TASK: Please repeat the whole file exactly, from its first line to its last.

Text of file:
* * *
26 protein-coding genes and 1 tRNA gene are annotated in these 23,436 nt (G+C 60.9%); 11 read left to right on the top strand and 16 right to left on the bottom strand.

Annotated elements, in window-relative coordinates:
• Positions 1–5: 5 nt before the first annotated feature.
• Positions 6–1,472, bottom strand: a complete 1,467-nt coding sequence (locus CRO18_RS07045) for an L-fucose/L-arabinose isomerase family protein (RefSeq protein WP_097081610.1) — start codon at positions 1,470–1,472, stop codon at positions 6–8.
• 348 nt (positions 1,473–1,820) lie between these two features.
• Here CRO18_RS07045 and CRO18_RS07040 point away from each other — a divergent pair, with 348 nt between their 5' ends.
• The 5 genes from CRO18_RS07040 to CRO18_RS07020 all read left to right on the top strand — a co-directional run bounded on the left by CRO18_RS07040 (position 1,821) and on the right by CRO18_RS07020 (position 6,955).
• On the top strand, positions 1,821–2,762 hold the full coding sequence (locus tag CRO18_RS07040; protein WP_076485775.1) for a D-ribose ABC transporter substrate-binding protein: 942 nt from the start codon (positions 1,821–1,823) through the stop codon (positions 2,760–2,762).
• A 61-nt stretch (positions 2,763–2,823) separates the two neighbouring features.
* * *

26 protein-coding genes and 1 tRNA gene are annotated in these 23,436 nt (G+C 60.9%); 11 read left to right on the top strand and 16 right to left on the bottom strand.

Annotated elements, in window-relative coordinates:
• Positions 1–5: 5 nt before the first annotated feature.
• Positions 6–1,472, bottom strand: a complete 1,467-nt coding sequence (locus CRO18_RS07045) for an L-fucose/L-arabinose isomerase family protein (RefSeq protein WP_097081610.1) — start codon at positions 1,470–1,472, stop codon at positions 6–8.
• 348 nt (positions 1,473–1,820) lie between these two features.
• Here CRO18_RS07045 and CRO18_RS07040 point away from each other — a divergent pair, with 348 nt between their 5' ends.
• The 5 genes from CRO18_RS07040 to CRO18_RS07020 all read left to right on the top strand — a co-directional run bounded on the left by CRO18_RS07040 (position 1,821) and on the right by CRO18_RS07020 (position 6,955).
• On the top strand, positions 1,821–2,762 hold the full coding sequence (locus tag CRO18_RS07040; protein WP_076485775.1) for a D-ribose ABC transporter substrate-binding protein: 942 nt from the start codon (positions 1,821–1,823) through the stop codon (positions 2,760–2,762).
• A 61-nt stretch (positions 2,763–2,823) separates the two neighbouring features.